And again, the insistence that she was a 50’s girl, which I’m staring to question as a fallacy given her many incarnations in other actresses – Vivien Leigh, Catherine Deneuve, Jessica Lange, Gwyneth Paltrow. True, most of those women have odder roles and didn’t take on the same airs as she did. But if you pay attention to her lines in her movies, written to deconstruct her ladylike image. We should also remember that societal constraints also prevented her from playing the titular character in “Marnie.” Who knows what risks she world have taken?
I look at the picture above and the Vanity Fair cover and the picture where she comes out of a pool and I see Helmut Newton moreso than the New Look.
My mind goes all over the place too while I’m thinking about Grace Kelly. It’s true that for every statuesque blonde there are five actresses who are more petite looking and more aloof than her. But I keep trying to place her at any time in film history and insisting that she could have happened anytime.
- Grace Kelly brings classic Hollywood to Australia (travelnews.britishairways.com)
Fuck. So I’m gonna try to be like Oprah and tell 36 of you what book to buy. “Cities of Refuge” is the new novel by Michael “Papa” Helm and it just came out in Canada and I think England last week. It’s about a young female security guard for the ROM gets sexually assaulted, and that event adds to her colourful life as well as the lives of those around her. It’s been highly praised already. My broke ass actually bought the book and there’s something factual yet psychological about his tone, so far. It’s also very urban, multicultural story and he makes us walk with the characters in the spaces they go through and think about the city like they do.
Helm is also gonna be a part of the Harbourfront Reading Series and he goes on Wednesday. He taught me Creative Writing in UofT until he defected to the enemy at York. He’s cute, he kinda sounds like Johnny Cash, go buy his book and see him read it.
Lars, who I was in the Creative Writing class with (here’s his un-updated blog by the way), also linked me to Empire’s List of 40 Great Actor and Director Partnerships. It’s a very dry list and there are a few glaring omissions (Allen and Farrow), but at least the website didn’t turn it into a fucking slide show. Also, I’m gonna buy this magazine. My friends will know that I barely buy movie magazines because I can access the same information on the net, as well as other reasons that I’ll probably never get to.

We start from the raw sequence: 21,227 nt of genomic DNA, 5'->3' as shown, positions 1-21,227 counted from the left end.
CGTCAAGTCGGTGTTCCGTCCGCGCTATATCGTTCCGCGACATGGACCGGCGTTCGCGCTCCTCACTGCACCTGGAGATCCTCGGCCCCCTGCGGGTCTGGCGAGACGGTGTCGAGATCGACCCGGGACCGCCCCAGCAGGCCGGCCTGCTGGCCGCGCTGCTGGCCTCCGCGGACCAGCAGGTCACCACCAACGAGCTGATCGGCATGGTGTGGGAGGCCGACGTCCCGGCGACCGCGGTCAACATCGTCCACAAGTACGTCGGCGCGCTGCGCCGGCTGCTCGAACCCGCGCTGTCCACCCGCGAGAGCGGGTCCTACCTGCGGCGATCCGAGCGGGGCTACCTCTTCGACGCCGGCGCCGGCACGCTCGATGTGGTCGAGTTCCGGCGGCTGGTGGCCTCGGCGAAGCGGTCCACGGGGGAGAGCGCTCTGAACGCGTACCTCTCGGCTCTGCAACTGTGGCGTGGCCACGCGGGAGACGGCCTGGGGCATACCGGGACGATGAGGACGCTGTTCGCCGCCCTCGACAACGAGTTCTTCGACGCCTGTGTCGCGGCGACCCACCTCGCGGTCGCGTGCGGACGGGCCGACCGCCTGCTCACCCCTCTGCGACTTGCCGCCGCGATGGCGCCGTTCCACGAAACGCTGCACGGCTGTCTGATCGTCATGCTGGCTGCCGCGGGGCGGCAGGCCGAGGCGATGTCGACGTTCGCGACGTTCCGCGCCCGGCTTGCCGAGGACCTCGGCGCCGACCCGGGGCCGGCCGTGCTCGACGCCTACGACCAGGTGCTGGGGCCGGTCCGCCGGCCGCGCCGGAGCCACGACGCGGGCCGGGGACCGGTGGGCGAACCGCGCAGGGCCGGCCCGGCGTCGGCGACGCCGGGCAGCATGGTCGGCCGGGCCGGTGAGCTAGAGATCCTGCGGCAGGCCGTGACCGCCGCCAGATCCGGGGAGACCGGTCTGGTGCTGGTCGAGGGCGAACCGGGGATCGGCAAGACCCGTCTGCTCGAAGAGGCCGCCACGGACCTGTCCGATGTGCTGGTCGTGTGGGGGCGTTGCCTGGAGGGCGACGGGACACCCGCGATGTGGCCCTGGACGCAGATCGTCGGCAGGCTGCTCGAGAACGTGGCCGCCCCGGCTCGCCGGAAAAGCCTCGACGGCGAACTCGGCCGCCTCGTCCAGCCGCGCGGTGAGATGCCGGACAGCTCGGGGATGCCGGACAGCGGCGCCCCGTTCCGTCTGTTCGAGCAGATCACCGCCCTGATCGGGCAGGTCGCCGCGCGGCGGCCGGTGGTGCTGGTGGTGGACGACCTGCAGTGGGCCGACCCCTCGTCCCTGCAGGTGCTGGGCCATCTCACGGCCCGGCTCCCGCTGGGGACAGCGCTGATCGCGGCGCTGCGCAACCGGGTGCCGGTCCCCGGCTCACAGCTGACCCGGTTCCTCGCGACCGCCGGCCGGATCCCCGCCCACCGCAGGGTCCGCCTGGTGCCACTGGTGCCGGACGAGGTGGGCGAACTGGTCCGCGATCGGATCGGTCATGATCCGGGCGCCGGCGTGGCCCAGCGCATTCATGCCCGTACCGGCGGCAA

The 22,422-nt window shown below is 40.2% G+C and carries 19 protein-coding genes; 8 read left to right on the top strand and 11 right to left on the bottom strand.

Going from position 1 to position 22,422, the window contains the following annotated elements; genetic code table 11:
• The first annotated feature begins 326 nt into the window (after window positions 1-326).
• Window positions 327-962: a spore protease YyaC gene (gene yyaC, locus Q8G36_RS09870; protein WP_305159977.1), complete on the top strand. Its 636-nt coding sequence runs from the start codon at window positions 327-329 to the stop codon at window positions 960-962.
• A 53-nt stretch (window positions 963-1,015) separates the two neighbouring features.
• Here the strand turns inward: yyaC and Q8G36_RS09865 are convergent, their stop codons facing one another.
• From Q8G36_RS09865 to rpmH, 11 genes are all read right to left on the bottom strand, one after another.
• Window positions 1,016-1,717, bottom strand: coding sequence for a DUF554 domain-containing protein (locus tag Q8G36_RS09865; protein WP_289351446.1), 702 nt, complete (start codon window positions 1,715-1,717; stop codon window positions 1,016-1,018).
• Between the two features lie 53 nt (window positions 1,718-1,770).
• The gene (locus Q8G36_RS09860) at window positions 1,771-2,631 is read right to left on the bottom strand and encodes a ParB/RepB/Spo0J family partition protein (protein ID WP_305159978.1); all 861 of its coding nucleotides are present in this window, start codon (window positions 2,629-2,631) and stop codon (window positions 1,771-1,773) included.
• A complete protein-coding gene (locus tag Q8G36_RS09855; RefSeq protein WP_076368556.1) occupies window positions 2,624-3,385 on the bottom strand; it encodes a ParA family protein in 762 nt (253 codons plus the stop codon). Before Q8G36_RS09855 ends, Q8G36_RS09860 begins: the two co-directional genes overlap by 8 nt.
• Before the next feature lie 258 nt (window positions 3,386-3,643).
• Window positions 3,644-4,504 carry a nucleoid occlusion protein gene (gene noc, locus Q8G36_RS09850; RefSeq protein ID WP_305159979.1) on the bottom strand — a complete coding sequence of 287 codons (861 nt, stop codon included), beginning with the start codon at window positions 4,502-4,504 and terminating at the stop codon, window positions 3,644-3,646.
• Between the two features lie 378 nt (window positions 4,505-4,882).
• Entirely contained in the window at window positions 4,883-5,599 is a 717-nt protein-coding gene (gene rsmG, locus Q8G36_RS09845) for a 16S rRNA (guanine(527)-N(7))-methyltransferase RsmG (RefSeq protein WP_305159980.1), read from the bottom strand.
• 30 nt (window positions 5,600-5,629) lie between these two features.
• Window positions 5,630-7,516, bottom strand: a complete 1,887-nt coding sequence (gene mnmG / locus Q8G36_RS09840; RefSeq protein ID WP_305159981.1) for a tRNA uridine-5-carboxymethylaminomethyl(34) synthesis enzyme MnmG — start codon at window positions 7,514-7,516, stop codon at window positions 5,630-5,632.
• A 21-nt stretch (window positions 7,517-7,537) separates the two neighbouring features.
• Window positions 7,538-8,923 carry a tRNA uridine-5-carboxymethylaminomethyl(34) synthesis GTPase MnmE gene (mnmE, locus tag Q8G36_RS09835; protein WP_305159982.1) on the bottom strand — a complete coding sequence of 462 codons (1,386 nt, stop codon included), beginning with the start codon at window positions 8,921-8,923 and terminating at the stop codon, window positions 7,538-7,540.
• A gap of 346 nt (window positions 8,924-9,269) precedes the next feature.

Also, The Playlist via London Times gives us the first look at Cary Fukunaga’s Jane Eyre. I’m really excited about this because Michael Fassbender plays Rochester, the same role played by Orson Welles and Ciaran Hinds. I also didn’t know whether or not Mia Wasikowska is British or American (she’s Australian), and hopefully giving her Jane Eyre will give her something more to chew on than her role as Alice early this year.
Lastly, today’s gonna be really busy. I saw three movies last night, all strangely about May-December romances.
I’m taking everyone I know to see this movie.
The movie, portraying Argentine detective Benjamin Esposito (Ricardo Darin) trying to write a novel about a rape-murder case he’s had a twenty-five year obsession with, could have been a “baffling masterpiece” if I left it alone. But like every great film, I can’t, and it becomes more cohesive the more I think of it.
The movie, comfortably jumping from 1974 to 2000, has everything. Class conscious banter. The Hitchcockian theme wherein a man acting out on his impulses reminds another of his repressed desires and romances. A portrayal of human stupidity by Esposito and his partner Sandoval, whom, despite its intentions, prove that they’re neither cunning nor untouchable as they think. All of that in a slow marinade that is neither sleepy nor frustrating.
Then it has a climax like the seamless, much talked about chase scene in a full capacity soccer stadium.